Today I noticed one of my links were not working. This was only happening in Internet Explorer 8. Looking down at the status bar in the lower left corner I saw the message “Error on page.” Double-clicking on it popped up this window full of useless information.
Recently I was having a problem where a Flash video was not being displayed. It turned out the Flash video had not been created properly and had a dependency on other Flash files that were not available. When I was viewing this Flash video directly using JBoss I did not see any errors. But when I viewed it using Apache the logs showed the dependency problems.
if (root.Foo === undefined)
If I want to test if something is defined I do it like this.
A long time ago I enabled the WordPress permalink functionality so that the links for my blog articles were somewhat human readable. I used my own custom format, /%category%/%year%/%monthnum%/%day%/%postname%/.
Awhile ago I began regretting that format because if I changed the category of the article then the URL would change and any bookmarks to that article would be broken.
Today I started reorganizing a lot of categories and decided it was time to bite the bullter. I changed the permalink format to the standard /%year%/%monthnum%/%day%/%postname%/. What was so impressive is that the old URL’s still worked, they redirected to the new URL. WordPress rocks.
Image optimization is an art that not many people master. There are many good image editing tools that allow us to get the best visual result for a certain file size but “under the hood” a lot more optimization can be done.
Smushit.com is a service that goes beyond the limitations of Photoshop, Fireworks & Co. It uses image format specific non-lossy image optimization tools to squeeze the last bytes out of your images – without changing their look or visual quality. You’ll get a report of how many bytes you can save by optimizing your images and all the changed images as a single zip for download.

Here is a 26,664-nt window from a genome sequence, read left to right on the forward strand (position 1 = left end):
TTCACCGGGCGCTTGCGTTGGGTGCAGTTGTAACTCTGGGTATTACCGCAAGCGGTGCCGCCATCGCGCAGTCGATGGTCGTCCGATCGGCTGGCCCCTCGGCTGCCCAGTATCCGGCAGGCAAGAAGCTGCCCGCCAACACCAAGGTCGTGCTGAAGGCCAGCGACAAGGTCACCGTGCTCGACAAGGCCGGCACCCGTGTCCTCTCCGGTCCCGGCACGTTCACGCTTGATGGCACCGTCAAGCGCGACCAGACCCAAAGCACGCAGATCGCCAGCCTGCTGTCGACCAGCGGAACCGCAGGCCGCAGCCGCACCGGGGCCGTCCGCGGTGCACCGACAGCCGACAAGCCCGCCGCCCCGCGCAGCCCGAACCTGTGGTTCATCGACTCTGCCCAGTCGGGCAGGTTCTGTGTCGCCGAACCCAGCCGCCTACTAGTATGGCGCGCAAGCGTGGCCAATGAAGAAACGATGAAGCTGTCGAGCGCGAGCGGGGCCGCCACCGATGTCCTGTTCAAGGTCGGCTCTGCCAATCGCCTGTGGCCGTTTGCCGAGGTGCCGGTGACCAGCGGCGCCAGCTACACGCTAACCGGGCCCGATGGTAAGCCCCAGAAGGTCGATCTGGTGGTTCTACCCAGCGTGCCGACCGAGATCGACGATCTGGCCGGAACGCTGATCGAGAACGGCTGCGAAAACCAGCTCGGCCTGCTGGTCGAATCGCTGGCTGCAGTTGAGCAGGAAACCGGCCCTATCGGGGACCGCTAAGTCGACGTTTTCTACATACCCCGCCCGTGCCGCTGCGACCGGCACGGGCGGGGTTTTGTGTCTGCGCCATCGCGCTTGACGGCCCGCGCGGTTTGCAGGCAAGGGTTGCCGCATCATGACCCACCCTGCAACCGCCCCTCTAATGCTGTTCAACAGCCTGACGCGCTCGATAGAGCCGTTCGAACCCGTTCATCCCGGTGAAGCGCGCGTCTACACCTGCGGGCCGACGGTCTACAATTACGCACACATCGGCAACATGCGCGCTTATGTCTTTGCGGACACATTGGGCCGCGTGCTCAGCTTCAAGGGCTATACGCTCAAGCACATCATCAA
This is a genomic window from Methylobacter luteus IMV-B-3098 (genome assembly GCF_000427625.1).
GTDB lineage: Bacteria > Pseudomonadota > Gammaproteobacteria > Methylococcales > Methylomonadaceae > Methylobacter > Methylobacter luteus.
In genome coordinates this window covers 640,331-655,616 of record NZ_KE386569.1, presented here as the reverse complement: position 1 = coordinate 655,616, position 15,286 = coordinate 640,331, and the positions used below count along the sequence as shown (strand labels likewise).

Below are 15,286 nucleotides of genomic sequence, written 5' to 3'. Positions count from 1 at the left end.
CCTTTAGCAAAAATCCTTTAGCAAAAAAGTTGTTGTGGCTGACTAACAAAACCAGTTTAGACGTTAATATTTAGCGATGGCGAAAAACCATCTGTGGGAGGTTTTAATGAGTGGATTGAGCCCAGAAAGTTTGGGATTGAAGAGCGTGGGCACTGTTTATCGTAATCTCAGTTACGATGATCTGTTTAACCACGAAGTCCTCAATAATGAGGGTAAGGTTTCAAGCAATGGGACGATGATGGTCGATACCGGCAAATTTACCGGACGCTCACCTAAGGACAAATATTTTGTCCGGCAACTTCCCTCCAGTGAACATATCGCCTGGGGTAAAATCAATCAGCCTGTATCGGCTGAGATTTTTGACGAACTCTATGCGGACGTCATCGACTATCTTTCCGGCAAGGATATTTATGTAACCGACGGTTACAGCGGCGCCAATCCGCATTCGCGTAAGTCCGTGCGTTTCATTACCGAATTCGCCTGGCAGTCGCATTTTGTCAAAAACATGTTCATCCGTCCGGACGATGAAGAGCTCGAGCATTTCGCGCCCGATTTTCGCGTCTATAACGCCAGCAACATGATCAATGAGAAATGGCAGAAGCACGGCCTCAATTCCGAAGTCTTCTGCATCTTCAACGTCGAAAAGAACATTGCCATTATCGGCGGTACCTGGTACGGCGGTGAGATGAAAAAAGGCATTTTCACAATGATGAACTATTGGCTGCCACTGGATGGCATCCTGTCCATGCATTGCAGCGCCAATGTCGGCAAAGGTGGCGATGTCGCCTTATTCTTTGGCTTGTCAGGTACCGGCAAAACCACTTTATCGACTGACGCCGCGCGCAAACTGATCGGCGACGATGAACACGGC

Smush it comes in different flavours:
You can upload a bunch of pictures in your browser
You can provide us with a list of image urls or
You can get a Firefox Extension to optimize the images found on any web page
Saving bytes has never been so easy – you point us in the right direction, and we’ll do the rest for you. A ZIP archive with optimized images will be generated for you.
New from the Yahoo Performance team.
Takes your image(s) and makes their file size as small as possible: converts GIF to PNG8, throws out JPG metadata, etc. Does not make JPGs more lossy; the results look exactly the same.
Install the Firefox plugin and you can hand it a URL — and when it’s done, it’ll give you a ZIP file of all the images from that URL in reduced form.
Our Travel page, for instance:
Smushed 12.97% or 30.14 KB from the size of your image(s).
I’m actually pretty pleased we are “only” 30KB over. I’d have thought it’d be more.
Our visitor HIW page:
Smushed 30.48% or 51.16 KB from the size of your image(s).
I think it is necessary for us to be precise when we talk about “security popups” as there are many different kinds.
Some of these are always preventable, some are unavoidable in certain scenarios, all vary according to the browser version and its user config.
Anyway here’s a kickstart:
SSL Certificate Warnings (various) – Triggered on HTTPS URL’s on domains with an expired or self-signed certificate.
Insecure Content Warnings – Triggered on HTTPS URL’s when the page contents embed references to HTTP resources (images, iFrames, stylesheets or scripts).
This is preventable by proper JSP/taglib usage. Note it is ok for links to use http:// even in https:// pages as they’re not automatically followed.
HTTPS to HTTP Redirection Warnings – Triggered when an HTTPS request triggers a redirect to an HTTP URL.
This is unavoidable in some scenarios but should be avoided by design whenever possible.
HTTP/HTTPS Switch Alert – Triggered when simply navigating from HTTP to HTTPS or back.
This is out of our control, but most browsers don’t have this on by default, and users tend to turn this global setting off after seeing it once or twice (on any site) as it’s so common and harmless.
Content not under this site’s control (New) – Apparently resulting from the recent Microsoft security patch.
I believe this is triggered by scripts which are not on the same domain as the page requested.
This is most likely to arise w/ 3rd-party tracking pixel-related scripts. Needs more investigation.
There are others but I think these are the main ones we’ve been dealing with lately.
Recently I learned about Google’s App Engine and I must admit I am extremely impressed. I am already have heard of at least two start ups that are deploying on it.
What it promises in terms of scalability and the amount it gives for free in terms of storage and bandwidth is impressive. It is too bad it has not announced yet the terms when you begin to go over these limits.
I watched this tutorial on developing and deploying an application on Google App Engine.
My initial impressions were:
this is not nearly as easy as Ruby on Rails
Still once has to believe this is going to help Python and its web framework, Django, in terms of momentum.